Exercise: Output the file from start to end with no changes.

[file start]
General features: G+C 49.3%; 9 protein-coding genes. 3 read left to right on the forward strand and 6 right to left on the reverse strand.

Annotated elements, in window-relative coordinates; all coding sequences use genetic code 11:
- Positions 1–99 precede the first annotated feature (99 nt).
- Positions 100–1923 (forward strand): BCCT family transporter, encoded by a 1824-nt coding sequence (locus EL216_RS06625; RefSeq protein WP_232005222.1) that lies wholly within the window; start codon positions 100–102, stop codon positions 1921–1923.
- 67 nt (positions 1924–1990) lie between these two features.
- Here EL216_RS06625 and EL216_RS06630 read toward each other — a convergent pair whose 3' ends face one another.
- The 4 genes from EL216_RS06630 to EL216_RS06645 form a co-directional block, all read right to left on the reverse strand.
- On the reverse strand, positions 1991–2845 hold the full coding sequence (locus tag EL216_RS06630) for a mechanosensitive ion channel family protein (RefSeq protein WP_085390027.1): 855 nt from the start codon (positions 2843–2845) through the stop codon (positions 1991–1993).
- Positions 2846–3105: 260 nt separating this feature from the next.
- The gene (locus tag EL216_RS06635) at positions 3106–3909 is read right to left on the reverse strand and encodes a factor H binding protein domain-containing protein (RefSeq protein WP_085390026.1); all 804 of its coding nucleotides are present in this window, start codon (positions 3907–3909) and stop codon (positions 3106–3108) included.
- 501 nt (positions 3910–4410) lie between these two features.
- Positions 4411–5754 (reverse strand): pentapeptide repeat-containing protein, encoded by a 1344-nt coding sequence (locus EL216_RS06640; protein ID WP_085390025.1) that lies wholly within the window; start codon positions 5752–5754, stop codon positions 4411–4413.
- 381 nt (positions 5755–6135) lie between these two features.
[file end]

General features: G+C 49.3%; 9 protein-coding genes. 3 read left to right on the forward strand and 6 right to left on the reverse strand.

Annotated elements, in window-relative coordinates; all coding sequences use genetic code 11:
- Positions 1–99 precede the first annotated feature (99 nt).
- Positions 100–1923 (forward strand): BCCT family transporter, encoded by a 1824-nt coding sequence (locus EL216_RS06625; RefSeq protein WP_232005222.1) that lies wholly within the window; start codon positions 100–102, stop codon positions 1921–1923.
- 67 nt (positions 1924–1990) lie between these two features.
- Here EL216_RS06625 and EL216_RS06630 read toward each other — a convergent pair whose 3' ends face one another.
- The 4 genes from EL216_RS06630 to EL216_RS06645 form a co-directional block, all read right to left on the reverse strand.
- On the reverse strand, positions 1991–2845 hold the full coding sequence (locus tag EL216_RS06630) for a mechanosensitive ion channel family protein (RefSeq protein WP_085390027.1): 855 nt from the start codon (positions 2843–2845) through the stop codon (positions 1991–1993).
- Positions 2846–3105: 260 nt separating this feature from the next.
- The gene (locus tag EL216_RS06635) at positions 3106–3909 is read right to left on the reverse strand and encodes a factor H binding protein domain-containing protein (RefSeq protein WP_085390026.1); all 804 of its coding nucleotides are present in this window, start codon (positions 3907–3909) and stop codon (positions 3106–3108) included.
- 501 nt (positions 3910–4410) lie between these two features.
- Positions 4411–5754 (reverse strand): pentapeptide repeat-containing protein, encoded by a 1344-nt coding sequence (locus EL216_RS06640; protein ID WP_085390025.1) that lies wholly within the window; start codon positions 5752–5754, stop codon positions 4411–4413.
- 381 nt (positions 5755–6135) lie between these two features.